It almost worked. As Denfeld pulled Doyle for a sixth attacker late in the game, Cory Backstrom scored a power-play goal and the sudden 2-2 tie stunned the Hawks, and the fans, into silence. The eight-minute overtime still ended with a 2-2 result as the final score. Hermantown outshot Denfeld 44-28. Doyle’s 42 saves commanded the spotlight and led the Hunters to center stage.

Maybe that’s what those pushy Class 1A schools get for taking on those proud big-school Class 2A teams!

NCHC to leave Xcel Center for campus sites
While the battle among top Western college hockey conferences continues through its midseason break, the National Collegiate Hockey Conference made a move to catch up to its brethren in the Big Ten and Central Collegiate Hockey Conference by making a sweeping change to its future league playoff structure.

Or, from another standpoint, the NCHC had the best idea and has chosen to abandon it.

Since the NCHC began in the 2013-14 season, it decided to offset the big-city attractiveness enjoyed by Minnesota and the Big Ten, or Detroit and the CCHA and Big Ten, and the Chicago and Milwaukee regions of Wisconsin and the Big Ten. So, the NCHC renamed its league playoff semifinals and finals the Frozen Faceoff, and contracted with the Minnesota Wild to hold the event at Xcel Energy Center in Saint Paul.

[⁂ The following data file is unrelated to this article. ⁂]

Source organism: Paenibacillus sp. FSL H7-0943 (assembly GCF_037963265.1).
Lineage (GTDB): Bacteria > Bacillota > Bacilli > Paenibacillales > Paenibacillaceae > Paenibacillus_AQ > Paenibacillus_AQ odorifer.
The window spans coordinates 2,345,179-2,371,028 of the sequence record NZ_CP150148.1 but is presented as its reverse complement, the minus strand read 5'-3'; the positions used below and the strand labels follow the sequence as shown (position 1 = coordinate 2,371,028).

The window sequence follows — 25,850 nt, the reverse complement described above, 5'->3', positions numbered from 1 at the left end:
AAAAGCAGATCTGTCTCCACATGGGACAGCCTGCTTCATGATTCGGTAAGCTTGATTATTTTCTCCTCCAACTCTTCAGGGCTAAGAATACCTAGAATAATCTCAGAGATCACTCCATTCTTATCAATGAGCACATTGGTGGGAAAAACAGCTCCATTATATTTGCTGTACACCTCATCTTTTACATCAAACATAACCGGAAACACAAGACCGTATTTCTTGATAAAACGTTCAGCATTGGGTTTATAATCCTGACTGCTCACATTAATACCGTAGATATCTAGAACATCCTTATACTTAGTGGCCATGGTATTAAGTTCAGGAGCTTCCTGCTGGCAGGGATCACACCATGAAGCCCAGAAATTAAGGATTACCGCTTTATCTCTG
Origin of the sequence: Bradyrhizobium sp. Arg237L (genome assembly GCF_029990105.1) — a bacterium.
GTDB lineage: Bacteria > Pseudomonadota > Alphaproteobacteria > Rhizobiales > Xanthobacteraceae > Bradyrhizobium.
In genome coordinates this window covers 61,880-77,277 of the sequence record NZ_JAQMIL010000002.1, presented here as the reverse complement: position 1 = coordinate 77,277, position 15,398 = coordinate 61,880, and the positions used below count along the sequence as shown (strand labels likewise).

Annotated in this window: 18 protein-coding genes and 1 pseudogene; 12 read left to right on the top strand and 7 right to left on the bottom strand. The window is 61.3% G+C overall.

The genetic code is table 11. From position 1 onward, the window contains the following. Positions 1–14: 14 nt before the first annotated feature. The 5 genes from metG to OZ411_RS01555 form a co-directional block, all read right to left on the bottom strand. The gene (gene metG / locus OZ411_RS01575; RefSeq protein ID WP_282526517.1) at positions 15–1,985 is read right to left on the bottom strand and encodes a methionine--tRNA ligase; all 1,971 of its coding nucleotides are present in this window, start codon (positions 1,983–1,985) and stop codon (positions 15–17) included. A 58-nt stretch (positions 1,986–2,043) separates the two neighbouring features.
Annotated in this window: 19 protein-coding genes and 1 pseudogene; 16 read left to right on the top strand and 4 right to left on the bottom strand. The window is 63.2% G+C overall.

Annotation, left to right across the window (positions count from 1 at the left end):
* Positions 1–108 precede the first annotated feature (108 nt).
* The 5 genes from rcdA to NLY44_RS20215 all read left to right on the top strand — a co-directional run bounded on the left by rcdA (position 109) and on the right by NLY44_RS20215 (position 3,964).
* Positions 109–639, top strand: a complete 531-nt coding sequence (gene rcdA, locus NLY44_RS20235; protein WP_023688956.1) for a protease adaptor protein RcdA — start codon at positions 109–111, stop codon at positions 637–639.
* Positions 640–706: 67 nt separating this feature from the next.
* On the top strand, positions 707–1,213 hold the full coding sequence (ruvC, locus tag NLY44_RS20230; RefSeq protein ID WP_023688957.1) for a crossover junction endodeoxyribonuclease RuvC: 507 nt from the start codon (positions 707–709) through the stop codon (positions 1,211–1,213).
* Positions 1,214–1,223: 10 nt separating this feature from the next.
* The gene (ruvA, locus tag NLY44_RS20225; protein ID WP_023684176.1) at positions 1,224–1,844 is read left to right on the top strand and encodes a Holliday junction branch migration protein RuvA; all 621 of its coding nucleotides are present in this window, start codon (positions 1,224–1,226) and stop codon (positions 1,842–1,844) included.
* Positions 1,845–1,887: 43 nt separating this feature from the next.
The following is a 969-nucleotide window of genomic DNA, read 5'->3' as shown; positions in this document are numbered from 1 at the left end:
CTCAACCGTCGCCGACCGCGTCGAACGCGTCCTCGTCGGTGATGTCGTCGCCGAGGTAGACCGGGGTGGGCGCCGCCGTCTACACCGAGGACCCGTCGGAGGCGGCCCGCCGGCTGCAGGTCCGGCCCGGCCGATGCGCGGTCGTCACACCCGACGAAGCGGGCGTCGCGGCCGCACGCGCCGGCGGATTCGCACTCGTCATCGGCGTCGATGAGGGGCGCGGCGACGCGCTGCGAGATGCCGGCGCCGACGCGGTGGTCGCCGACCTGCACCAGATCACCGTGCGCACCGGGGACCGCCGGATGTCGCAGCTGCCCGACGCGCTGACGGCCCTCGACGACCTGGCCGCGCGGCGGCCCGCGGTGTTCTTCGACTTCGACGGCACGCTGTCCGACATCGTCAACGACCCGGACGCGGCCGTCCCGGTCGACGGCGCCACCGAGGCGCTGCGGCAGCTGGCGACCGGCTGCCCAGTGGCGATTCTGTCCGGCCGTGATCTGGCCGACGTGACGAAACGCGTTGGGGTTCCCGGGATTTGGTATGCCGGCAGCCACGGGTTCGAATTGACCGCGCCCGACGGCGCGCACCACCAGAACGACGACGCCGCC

Since then, the NCHC has always held its tournament at Xcel Center or at Target Center in Minneapolis — the two largest facilities in the state. Meanwhile, the Big Ten capitulated by playing its playoffs at the site of the highest seeded team, and the CCHA did the same. The advantages of taking the biggest games away from the sites where the teams play all season were quickly overlooked when the Frozen Faceoff drew huge crowds of UMD, North Dakota, and St. Cloud State fans, as well as hard-core hockey fans who might still be upset that Minnesota pulled the plug on the old WCHA, the best and most successful hockey conference in men’s hockey history.

In conference meetings during the holiday break this year, the NCHC voted unanimously to change formats and to give those semifinals and finals back to the college sites where the teams have the best records. For the 2023-24 and 2024-25 seasons, the format will remain the same, although Arizona State will join the NCHC officially for 2024-25, when the quarterfinals will be best-of-three at the highest seeds, and the four finalists will return to Xcel Energy Center for their semifinals and finals.

But when the existing contract expires, the NCHC will give up the big-city draw of St. Paul and play at campus sites in 2025-26. Those playoffs will expand to consume three weekends, with Team Nine playing Team Eight at the site of Team One, which will face that winner the next night in single-elimination play. The top two seeds gain the benefit of being host to the semifinals, with the surviving finalists advancing to play for the championship on the third weekend, at the site of the highest remaining seed.